“When You Go Home, Tell Them Of Us And Say,
For Your Tomorrow, We Gave Our Today”
Inscription on the memorial to the dead of the British 2nd Infantry Division at Kohima.
A few films to help remember that there is much greater significance to Memorial Day than sun and fun:
1. American Sniper (2015)- A grand tribute to the late Chris Kyle and to all the other troops who served in Iraq.
3. Porkchop Hill (1959)-Korea has become to too many Americans The Forgotten War, lost between World War II and Vietnam. There is nothing forgotten about it by the Americans who served over there, including my Uncle Ralph McClarey who died a few years ago, and gained a hard won victory for the US in one of the major hot conflicts of the Cold War. This film tells the story of the small American force on Porkchop Hill, who held it in the face of repeated assaults by superior forces of the Chinese and North Koreans. As the above clip indicates it also highlights the surreal element that accompanies every war and the grim humor that aspect often brings.
4. Hacksaw Ridge (2016): Mel Gibson fully redeemed his career as a director with this masterpiece. A film that goes far beyond mere entertainment and illustrates what a man of faith can accomplish when he stays true to his beliefs and cares so much more about helping others than he does about his own mortal life. Incredibly, the movie does justice to Desmond Doss, a true American hero.
5. Sergeant York (1941)-A film biopic of Sergeant Alvin C. York, who, during the Meuse-Argonne Offensive on October 8, 1918, took 32 German machine guns, killed 28 German soldiers and captured another 132. Viewers who came to see the movie in 1941 must have been initially puzzled. With a title like Sergeant York, movie goers could have been forgiven for thinking that Sergeant York’s experiences in World War I would be the focus, but such was not the case. Most of the film is focused on York’s life in Tennessee from 1916-1917 before American entry into the war. Like most masterpieces, the film has a strong religious theme as we witness York’s conversion to Christ. The film is full of big questions: How are we to live? Why are we here? What role should religion play in our lives? How does someone gain faith? What should we do if we perceive our duty to God and to Country to be in conflict? It poses possible answers to these questions with a skillful mixture of humor and drama. The entertainment value of Sergeant York conceals the fact that it is a very deep film intellectually as it addresses issues as old as Man.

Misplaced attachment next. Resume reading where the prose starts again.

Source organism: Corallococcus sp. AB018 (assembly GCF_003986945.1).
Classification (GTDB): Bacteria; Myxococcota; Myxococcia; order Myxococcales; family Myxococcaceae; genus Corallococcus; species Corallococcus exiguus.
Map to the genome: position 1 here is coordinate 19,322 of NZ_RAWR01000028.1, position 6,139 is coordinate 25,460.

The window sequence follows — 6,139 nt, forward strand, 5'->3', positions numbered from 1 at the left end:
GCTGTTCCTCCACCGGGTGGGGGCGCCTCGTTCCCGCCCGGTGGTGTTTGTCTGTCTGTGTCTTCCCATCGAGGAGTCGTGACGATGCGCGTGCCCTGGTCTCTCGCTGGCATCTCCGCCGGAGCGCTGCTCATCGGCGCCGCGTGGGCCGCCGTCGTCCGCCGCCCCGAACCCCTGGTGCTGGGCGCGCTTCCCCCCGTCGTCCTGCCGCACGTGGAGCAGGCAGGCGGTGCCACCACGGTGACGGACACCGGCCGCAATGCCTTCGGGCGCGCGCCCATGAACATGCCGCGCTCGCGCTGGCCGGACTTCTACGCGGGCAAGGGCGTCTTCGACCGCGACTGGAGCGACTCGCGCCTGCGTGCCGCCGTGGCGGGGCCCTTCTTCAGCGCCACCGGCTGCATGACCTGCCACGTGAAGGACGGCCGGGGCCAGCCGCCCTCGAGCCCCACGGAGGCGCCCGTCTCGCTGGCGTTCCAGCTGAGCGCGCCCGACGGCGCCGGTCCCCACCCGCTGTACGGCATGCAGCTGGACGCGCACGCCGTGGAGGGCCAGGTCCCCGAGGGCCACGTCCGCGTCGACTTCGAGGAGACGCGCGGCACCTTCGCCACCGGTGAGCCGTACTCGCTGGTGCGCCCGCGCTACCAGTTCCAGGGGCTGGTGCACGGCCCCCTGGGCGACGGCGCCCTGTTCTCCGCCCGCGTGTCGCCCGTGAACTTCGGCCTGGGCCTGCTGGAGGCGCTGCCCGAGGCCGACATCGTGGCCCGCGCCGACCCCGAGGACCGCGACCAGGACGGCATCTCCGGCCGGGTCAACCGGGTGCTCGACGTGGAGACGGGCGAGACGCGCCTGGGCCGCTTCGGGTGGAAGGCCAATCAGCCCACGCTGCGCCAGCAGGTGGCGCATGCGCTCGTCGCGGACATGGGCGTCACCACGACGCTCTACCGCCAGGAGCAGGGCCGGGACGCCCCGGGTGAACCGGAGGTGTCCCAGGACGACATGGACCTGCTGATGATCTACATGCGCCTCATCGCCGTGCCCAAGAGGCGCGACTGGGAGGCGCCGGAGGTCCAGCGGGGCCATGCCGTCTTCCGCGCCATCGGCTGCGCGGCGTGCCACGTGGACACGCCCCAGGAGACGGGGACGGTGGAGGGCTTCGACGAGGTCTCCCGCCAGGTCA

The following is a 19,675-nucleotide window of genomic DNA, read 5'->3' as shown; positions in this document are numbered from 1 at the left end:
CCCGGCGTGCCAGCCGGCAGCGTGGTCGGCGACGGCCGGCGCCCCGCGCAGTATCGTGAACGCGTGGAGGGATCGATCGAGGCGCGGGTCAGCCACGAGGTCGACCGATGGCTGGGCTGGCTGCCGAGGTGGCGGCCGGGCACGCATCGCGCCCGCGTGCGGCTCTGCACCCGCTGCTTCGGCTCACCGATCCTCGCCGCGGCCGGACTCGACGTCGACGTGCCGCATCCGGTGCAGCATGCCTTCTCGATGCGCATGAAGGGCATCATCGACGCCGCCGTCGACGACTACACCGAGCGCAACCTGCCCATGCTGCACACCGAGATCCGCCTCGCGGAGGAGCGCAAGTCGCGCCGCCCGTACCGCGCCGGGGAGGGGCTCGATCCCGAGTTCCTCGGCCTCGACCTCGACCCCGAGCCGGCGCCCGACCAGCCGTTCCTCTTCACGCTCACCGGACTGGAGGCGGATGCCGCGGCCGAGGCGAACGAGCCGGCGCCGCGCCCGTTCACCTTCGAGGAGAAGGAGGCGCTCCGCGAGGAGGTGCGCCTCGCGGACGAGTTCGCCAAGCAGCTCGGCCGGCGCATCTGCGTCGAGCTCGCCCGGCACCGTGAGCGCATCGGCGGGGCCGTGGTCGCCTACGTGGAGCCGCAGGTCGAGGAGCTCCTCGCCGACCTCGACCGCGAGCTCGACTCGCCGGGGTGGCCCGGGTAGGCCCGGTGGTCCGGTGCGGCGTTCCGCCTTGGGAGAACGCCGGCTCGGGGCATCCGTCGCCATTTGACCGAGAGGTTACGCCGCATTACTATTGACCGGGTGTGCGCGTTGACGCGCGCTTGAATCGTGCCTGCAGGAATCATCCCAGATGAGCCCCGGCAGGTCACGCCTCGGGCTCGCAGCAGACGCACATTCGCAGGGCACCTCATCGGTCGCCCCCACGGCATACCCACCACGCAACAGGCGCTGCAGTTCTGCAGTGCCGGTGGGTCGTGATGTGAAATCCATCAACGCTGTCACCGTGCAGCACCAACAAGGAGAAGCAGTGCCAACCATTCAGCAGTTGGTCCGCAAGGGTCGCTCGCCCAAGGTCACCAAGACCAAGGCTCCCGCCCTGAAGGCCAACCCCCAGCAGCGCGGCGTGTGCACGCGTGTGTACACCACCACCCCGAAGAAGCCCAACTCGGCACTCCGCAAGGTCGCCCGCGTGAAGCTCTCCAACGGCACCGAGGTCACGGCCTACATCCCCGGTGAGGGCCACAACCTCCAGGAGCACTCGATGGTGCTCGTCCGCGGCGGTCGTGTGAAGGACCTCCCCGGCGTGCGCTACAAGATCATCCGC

The film was clearly a message film and made no bones about it. The paper of the film industry Variety noted at the time: “In Sergeant York the screen has spoken for national defense. Not in propaganda, but in theater.”
The film was a huge success upon release in 1941, the top grossing film of the year. Gary Cooper justly earned the Oscar for his stellar performance as Alvin C. York. It was Cooper’s favorite of his pictures. “Sergeant York and I had quite a few things in common, even before I played him in screen. We both were raised in the mountains – Tennessee for him, Montana for me – and learned to ride and shoot as a natural part of growing up. Sergeant York won me an Academy Award, but that’s not why it’s my favorite film. I liked the role because of the background of the picture, and because I was portraying a good, sound American character.”
The film portrays a devout Christian who had to reconcile the command to “Love thy Neighbor” with fighting for his country in a war. This is not an easy question and the film does not give easy answers, although I do find the clip above compelling.